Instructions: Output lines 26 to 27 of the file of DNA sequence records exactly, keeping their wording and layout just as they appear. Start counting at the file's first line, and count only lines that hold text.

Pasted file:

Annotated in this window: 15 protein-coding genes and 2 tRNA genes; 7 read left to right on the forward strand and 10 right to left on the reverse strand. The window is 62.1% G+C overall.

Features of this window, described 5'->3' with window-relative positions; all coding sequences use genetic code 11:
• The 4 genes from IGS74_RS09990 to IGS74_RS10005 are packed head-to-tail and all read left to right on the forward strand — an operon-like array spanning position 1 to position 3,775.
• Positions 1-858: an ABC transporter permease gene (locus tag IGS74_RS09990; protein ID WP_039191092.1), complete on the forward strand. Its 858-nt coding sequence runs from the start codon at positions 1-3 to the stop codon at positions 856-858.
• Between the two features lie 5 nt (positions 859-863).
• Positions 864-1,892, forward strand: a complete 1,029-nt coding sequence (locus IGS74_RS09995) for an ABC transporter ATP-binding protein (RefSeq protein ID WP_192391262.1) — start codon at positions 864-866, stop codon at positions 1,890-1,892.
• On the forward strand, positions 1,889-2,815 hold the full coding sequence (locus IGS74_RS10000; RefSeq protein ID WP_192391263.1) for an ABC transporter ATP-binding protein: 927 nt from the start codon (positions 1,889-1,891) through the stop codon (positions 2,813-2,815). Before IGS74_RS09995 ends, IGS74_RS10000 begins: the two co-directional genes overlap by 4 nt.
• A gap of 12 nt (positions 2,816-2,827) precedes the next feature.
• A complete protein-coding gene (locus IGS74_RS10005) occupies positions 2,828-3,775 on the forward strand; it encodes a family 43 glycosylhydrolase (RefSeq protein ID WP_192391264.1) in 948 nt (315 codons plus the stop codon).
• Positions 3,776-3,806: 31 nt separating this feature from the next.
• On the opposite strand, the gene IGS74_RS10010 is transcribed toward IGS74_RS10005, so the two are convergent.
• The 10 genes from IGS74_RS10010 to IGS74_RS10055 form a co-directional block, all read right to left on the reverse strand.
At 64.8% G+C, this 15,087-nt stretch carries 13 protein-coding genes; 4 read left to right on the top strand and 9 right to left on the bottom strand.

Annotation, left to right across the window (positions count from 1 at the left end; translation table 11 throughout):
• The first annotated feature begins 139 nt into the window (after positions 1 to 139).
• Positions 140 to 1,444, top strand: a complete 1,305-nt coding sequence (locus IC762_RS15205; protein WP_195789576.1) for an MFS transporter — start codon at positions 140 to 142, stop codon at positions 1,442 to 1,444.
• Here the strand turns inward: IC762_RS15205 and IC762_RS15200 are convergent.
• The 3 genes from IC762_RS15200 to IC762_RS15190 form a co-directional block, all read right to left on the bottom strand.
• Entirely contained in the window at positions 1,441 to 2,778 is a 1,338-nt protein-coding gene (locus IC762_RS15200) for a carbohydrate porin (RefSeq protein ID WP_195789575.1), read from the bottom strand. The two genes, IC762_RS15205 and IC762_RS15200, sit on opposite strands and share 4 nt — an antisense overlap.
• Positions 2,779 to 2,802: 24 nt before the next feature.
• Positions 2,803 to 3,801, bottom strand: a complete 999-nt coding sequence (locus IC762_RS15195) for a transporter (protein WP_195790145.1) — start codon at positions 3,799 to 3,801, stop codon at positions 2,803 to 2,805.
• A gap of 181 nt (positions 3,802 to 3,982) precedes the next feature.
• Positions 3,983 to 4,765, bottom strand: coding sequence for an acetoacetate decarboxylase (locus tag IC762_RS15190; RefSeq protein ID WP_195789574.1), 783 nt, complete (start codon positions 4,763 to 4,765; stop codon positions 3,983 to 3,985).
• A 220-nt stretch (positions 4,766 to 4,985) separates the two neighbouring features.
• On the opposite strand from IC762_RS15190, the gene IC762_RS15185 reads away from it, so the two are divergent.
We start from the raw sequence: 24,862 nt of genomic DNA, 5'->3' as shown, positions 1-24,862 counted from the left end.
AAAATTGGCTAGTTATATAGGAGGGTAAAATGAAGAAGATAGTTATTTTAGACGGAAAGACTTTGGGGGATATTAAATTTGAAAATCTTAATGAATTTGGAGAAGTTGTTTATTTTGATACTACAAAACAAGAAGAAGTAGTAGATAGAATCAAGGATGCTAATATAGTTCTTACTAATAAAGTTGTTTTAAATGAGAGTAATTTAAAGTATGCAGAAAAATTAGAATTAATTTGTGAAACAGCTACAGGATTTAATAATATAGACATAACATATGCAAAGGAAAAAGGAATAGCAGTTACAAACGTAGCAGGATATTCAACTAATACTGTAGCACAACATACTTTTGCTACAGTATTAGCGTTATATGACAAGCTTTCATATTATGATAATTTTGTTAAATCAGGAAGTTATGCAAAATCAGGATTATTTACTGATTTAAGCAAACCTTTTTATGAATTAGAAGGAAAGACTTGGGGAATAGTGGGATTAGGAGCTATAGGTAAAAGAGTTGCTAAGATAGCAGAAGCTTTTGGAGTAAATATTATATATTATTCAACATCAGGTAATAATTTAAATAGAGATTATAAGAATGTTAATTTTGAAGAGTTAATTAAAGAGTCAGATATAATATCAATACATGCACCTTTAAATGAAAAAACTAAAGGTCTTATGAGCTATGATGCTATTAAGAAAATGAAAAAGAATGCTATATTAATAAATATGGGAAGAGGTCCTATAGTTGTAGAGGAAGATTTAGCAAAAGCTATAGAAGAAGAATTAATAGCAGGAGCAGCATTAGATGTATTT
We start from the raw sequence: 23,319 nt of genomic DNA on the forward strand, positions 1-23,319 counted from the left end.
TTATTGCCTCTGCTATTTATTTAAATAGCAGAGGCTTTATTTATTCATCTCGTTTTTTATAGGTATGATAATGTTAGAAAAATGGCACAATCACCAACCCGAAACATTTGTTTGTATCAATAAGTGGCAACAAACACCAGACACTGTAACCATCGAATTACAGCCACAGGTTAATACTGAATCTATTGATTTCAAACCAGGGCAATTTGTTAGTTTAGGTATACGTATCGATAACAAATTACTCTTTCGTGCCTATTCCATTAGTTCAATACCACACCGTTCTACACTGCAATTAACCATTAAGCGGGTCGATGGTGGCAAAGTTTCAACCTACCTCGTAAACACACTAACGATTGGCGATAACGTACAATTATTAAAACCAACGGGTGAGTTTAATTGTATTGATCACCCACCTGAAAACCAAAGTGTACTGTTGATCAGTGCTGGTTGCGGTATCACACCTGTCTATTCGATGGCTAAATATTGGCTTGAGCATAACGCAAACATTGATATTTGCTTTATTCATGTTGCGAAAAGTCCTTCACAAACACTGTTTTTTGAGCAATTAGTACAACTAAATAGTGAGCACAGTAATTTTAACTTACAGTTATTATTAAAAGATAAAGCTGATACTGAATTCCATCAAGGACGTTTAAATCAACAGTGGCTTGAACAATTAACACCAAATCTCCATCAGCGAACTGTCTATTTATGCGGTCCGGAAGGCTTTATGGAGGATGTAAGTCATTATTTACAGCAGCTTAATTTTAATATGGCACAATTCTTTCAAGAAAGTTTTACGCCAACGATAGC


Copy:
We start from the raw sequence: 24,862 nt of genomic DNA, 5'->3' as shown, positions 1-24,862 counted from the left end.
AAAATTGGCTAGTTATATAGGAGGGTAAAATGAAGAAGATAGTTATTTTAGACGGAAAGACTTTGGGGGATATTAAATTTGAAAATCTTAATGAATTTGGAGAAGTTGTTTATTTTGATACTACAAAACAAGAAGAAGTAGTAGATAGAATCAAGGATGCTAATATAGTTCTTACTAATAAAGTTGTTTTAAATGAGAGTAATTTAAAGTATGCAGAAAAATTAGAATTAATTTGTGAAACAGCTACAGGATTTAATAATATAGACATAACATATGCAAAGGAAAAAGGAATAGCAGTTACAAACGTAGCAGGATATTCAACTAATACTGTAGCACAACATACTTTTGCTACAGTATTAGCGTTATATGACAAGCTTTCATATTATGATAATTTTGTTAAATCAGGAAGTTATGCAAAATCAGGATTATTTACTGATTTAAGCAAACCTTTTTATGAATTAGAAGGAAAGACTTGGGGAATAGTGGGATTAGGAGCTATAGGTAAAAGAGTTGCTAAGATAGCAGAAGCTTTTGGAGTAAATATTATATATTATTCAACATCAGGTAATAATTTAAATAGAGATTATAAGAATGTTAATTTTGAAGAGTTAATTAAAGAGTCAGATATAATATCAATACATGCACCTTTAAATGAAAAAACTAAAGGTCTTATGAGCTATGATGCTATTAAGAAAATGAAAAAGAATGCTATATTAATAAATATGGGAAGAGGTCCTATAGTTGTAGAGGAAGATTTAGCAAAAGCTATAGAAGAAGAATTAATAGCAGGAGCAGCATTAGATGTATTT